Is the gravitational force exerted by the Earth on the Moon equal to the centripetal force acting on the Moon? (Intermediate)

The moon is revolving around the earth! Then,the gravitational force exerted by earth on moon should be equal to the centripetal force(the force acting inwards when an object is moving in circular path). Is that right?

Thank you for your question, what you say is true, the gravitational force exerted by the Earth on the Moon has to be equal to the centripetal force.

An interesting application of this principle is that it allows you to determine a relation between the period of an orbit and its size. Let us assume for simplicity the Moon's orbit as circular (it is not, but this is a good approximation for our purposes).

The gravitational acceleration that the Moon experience due to the gravitational attraction from the Earth is given by:

ag=G(MEarth+MMoon)/r2

Where G is the gravitational constant, M stands for mass, and r is the radius of the orbit. The centripetal acceleration is given by:

acentr=(4 pi2 r)/T2

Where T is the period. Since the two accelerations have to be equal, we obtain:

(4 pi2 r) /T2=G(MEarth+MMoon)/r2

Which implies:

r3/T2=G(MEarth+MMoon)/4 pi2=const.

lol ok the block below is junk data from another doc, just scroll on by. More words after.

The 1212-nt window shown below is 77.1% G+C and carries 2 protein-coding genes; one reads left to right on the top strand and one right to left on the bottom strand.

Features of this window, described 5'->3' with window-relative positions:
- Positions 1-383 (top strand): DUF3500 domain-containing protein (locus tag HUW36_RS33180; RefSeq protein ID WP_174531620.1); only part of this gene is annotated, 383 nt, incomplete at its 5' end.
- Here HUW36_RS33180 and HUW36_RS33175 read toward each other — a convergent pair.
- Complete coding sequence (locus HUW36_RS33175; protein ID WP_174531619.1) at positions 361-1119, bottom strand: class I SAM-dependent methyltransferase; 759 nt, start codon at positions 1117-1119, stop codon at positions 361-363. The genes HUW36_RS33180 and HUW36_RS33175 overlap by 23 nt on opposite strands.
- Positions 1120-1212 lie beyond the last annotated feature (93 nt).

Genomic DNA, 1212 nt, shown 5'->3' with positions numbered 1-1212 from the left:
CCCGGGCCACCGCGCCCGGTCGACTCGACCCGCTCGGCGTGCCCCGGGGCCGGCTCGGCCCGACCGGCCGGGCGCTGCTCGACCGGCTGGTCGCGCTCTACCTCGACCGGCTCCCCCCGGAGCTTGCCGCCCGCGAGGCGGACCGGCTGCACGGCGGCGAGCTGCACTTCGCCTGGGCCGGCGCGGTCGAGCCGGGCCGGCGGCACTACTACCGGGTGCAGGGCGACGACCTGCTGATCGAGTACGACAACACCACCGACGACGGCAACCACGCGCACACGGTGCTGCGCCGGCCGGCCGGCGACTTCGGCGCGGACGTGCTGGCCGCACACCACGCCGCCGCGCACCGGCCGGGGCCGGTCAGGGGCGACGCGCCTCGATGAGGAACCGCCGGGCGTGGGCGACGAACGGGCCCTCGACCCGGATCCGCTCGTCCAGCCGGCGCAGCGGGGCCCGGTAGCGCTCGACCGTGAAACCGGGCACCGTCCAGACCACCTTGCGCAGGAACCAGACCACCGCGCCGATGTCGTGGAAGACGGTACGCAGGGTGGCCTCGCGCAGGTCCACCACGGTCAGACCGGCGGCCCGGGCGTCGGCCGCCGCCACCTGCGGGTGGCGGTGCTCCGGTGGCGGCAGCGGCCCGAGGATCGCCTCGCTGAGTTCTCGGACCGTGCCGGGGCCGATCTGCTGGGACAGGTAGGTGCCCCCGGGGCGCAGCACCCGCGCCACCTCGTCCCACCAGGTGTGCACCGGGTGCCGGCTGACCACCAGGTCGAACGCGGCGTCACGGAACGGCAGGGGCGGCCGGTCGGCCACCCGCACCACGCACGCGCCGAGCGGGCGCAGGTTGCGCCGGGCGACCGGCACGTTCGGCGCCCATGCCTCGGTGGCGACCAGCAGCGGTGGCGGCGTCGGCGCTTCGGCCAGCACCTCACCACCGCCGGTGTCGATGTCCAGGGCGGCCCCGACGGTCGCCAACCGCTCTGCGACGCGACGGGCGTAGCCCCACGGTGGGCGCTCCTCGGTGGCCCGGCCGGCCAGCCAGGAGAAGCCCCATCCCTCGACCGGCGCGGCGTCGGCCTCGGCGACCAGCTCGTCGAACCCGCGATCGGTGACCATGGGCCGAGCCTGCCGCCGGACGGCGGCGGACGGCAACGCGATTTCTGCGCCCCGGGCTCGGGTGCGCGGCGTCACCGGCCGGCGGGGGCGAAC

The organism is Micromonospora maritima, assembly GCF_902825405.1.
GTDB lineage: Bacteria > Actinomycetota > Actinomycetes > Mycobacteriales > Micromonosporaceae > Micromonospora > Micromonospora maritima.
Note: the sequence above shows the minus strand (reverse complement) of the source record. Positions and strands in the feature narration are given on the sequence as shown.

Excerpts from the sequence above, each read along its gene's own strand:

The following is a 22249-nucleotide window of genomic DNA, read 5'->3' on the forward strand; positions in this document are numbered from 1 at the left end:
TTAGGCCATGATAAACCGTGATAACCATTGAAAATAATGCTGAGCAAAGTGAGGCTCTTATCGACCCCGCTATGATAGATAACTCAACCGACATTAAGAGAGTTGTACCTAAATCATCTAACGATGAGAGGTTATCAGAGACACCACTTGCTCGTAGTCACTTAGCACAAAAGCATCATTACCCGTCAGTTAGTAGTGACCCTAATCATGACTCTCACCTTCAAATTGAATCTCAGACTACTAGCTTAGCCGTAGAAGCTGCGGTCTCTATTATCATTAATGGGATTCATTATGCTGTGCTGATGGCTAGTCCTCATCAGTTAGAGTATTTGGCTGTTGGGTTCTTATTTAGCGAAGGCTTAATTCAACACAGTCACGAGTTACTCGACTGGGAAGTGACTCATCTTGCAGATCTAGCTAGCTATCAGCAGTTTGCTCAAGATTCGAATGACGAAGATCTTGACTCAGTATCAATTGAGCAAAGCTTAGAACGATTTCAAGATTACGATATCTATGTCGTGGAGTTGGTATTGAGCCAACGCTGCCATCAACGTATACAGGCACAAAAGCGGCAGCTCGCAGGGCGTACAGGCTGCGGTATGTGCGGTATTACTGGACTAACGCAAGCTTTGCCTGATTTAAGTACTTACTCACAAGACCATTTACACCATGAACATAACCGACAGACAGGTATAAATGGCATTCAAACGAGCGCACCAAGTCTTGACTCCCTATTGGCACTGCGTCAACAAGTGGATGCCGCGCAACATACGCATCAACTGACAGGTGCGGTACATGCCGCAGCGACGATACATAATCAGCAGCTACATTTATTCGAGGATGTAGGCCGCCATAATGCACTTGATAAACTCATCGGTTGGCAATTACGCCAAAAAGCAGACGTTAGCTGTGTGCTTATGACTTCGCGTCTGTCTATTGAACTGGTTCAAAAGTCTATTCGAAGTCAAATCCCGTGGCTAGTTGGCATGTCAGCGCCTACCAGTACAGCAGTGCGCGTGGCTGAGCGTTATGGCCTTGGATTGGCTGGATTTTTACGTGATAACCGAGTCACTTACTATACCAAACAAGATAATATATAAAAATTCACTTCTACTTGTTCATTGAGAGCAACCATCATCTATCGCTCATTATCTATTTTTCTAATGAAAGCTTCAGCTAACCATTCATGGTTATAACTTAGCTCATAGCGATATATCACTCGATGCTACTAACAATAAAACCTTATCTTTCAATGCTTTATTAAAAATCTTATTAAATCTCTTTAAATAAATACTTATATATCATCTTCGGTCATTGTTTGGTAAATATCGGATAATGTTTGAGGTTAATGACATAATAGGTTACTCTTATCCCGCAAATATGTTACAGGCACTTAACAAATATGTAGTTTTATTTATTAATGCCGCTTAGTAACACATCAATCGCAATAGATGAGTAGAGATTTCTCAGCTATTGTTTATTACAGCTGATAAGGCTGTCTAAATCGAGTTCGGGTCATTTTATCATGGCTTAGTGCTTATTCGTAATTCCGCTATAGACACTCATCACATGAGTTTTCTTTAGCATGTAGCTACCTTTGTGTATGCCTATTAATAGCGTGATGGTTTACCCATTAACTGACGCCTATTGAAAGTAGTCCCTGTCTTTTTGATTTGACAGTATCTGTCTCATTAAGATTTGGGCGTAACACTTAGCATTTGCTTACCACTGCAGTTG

This is the so-called third Kepler law, that states that the cube of the radius of the orbit is proportional to the square of the period.

This has interesting applications. In the Solar System, for example, if you know the period and the radius of one planet orbit, by knowing another planet's period you can determine its orbit radius. I hope that this answers your question.

This page was last updated on July 18, 2015.

About the Author

Valerio Carruba

Valerio is currently a Professor at the São Paulo State University in Brazil (UNESP), and he mostly works with asteroid dynamics.  He went to college in Italy at the University "La Sapienza", took his Ph. D. in Qstronomy at Cornell University, and then went to Brazil in 2004 for various pos-docs that then "evolved" into his current permanent position.

More information on Valerio and his research is available at: www.feg.unesp.br/~vcarruba/

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